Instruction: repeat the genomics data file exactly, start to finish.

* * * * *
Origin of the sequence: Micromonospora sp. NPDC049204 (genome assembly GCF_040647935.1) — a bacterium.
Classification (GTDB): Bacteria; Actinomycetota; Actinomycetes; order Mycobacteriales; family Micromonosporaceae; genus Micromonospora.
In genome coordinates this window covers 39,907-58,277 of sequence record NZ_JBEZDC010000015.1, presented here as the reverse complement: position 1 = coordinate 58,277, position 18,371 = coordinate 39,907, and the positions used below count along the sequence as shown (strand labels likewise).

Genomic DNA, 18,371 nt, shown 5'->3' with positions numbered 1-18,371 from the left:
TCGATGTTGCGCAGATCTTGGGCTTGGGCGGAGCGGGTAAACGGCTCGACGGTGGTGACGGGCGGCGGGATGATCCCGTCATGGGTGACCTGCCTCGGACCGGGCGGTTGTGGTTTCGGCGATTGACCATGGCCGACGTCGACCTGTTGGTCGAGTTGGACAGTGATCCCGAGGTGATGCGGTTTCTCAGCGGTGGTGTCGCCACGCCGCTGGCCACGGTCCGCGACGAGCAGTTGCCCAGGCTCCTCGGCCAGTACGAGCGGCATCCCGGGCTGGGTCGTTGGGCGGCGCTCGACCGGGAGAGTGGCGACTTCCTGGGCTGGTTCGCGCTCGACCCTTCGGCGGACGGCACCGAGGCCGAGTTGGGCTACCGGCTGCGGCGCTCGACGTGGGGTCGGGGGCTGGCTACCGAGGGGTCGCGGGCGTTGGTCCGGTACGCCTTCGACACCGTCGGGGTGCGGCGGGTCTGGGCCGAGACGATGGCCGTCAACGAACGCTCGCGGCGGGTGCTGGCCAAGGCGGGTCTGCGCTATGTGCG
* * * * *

Origin of the sequence: Micromonospora sp. NPDC049204 (genome assembly GCF_040647935.1) — a bacterium.
Classification (GTDB): Bacteria; Actinomycetota; Actinomycetes; order Mycobacteriales; family Micromonosporaceae; genus Micromonospora.
In genome coordinates this window covers 39,907-58,277 of sequence record NZ_JBEZDC010000015.1, presented here as the reverse complement: position 1 = coordinate 58,277, position 18,371 = coordinate 39,907, and the positions used below count along the sequence as shown (strand labels likewise).

Genomic DNA, 18,371 nt, shown 5'->3' with positions numbered 1-18,371 from the left:
TCGATGTTGCGCAGATCTTGGGCTTGGGCGGAGCGGGTAAACGGCTCGACGGTGGTGACGGGCGGCGGGATGATCCCGTCATGGGTGACCTGCCTCGGACCGGGCGGTTGTGGTTTCGGCGATTGACCATGGCCGACGTCGACCTGTTGGTCGAGTTGGACAGTGATCCCGAGGTGATGCGGTTTCTCAGCGGTGGTGTCGCCACGCCGCTGGCCACGGTCCGCGACGAGCAGTTGCCCAGGCTCCTCGGCCAGTACGAGCGGCATCCCGGGCTGGGTCGTTGGGCGGCGCTCGACCGGGAGAGTGGCGACTTCCTGGGCTGGTTCGCGCTCGACCCTTCGGCGGACGGCACCGAGGCCGAGTTGGGCTACCGGCTGCGGCGCTCGACGTGGGGTCGGGGGCTGGCTACCGAGGGGTCGCGGGCGTTGGTCCGGTACGCCTTCGACACCGTCGGGGTGCGGCGGGTCTGGGCCGAGACGATGGCCGTCAACGAACGCTCGCGGCGGGTGCTGGCCAAGGCGGGTCTGCGCTATGTGCG